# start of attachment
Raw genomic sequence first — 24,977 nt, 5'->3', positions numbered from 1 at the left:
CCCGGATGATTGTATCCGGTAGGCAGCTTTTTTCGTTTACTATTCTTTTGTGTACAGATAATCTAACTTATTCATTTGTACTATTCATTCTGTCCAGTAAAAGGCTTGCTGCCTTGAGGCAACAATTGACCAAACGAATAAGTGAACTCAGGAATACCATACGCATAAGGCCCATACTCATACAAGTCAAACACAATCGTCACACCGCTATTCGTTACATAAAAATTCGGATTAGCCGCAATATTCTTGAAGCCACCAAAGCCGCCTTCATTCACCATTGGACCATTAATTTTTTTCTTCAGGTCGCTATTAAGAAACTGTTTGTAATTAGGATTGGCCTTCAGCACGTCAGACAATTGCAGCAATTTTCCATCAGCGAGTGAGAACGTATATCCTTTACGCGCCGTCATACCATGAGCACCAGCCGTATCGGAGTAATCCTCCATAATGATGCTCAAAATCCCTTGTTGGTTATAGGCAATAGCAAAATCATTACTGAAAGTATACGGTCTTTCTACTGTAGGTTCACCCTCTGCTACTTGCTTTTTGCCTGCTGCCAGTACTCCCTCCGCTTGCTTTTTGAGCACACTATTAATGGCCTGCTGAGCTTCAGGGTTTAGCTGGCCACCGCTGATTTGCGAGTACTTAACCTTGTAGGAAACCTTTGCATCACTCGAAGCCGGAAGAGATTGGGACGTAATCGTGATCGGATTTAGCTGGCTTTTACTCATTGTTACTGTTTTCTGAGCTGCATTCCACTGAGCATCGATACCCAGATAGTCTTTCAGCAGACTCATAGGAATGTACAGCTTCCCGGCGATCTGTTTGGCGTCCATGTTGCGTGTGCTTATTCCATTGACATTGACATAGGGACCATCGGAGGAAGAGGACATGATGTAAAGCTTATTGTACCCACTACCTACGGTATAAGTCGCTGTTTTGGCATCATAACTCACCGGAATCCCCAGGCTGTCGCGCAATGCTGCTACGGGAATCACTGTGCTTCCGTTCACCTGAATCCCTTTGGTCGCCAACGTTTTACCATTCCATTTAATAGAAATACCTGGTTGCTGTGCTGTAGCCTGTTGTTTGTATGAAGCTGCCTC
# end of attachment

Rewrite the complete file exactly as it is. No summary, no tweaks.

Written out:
Raw genomic sequence first — 24,977 nt, 5'->3', positions numbered from 1 at the left:
CCCGGATGATTGTATCCGGTAGGCAGCTTTTTTCGTTTACTATTCTTTTGTGTACAGATAATCTAACTTATTCATTTGTACTATTCATTCTGTCCAGTAAAAGGCTTGCTGCCTTGAGGCAACAATTGACCAAACGAATAAGTGAACTCAGGAATACCATACGCATAAGGCCCATACTCATACAAGTCAAACACAATCGTCACACCGCTATTCGTTACATAAAAATTCGGATTAGCCGCAATATTCTTGAAGCCACCAAAGCCGCCTTCATTCACCATTGGACCATTAATTTTTTTCTTCAGGTCGCTATTAAGAAACTGTTTGTAATTAGGATTGGCCTTCAGCACGTCAGACAATTGCAGCAATTTTCCATCAGCGAGTGAGAACGTATATCCTTTACGCGCCGTCATACCATGAGCACCAGCCGTATCGGAGTAATCCTCCATAATGATGCTCAAAATCCCTTGTTGGTTATAGGCAATAGCAAAATCATTACTGAAAGTATACGGTCTTTCTACTGTAGGTTCACCCTCTGCTACTTGCTTTTTGCCTGCTGCCAGTACTCCCTCCGCTTGCTTTTTGAGCACACTATTAATGGCCTGCTGAGCTTCAGGGTTTAGCTGGCCACCGCTGATTTGCGAGTACTTAACCTTGTAGGAAACCTTTGCATCACTCGAAGCCGGAAGAGATTGGGACGTAATCGTGATCGGATTTAGCTGGCTTTTACTCATTGTTACTGTTTTCTGAGCTGCATTCCACTGAGCATCGATACCCAGATAGTCTTTCAGCAGACTCATAGGAATGTACAGCTTCCCGGCGATCTGTTTGGCGTCCATGTTGCGTGTGCTTATTCCATTGACATTGACATAGGGACCATCGGAGGAAGAGGACATGATGTAAAGCTTATTGTACCCACTACCTACGGTATAAGTCGCTGTTTTGGCATCATAACTCACCGGAATCCCCAGGCTGTCGCGCAATGCTGCTACGGGAATCACTGTGCTTCCGTTCACCTGAATCCCTTTGGTCGCCAACGTTTTACCATTCCATTTAATAGAAATACCTGGTTGCTGTGCTGTAGCCTGTTGTTTGTATGAAGCTGCCTC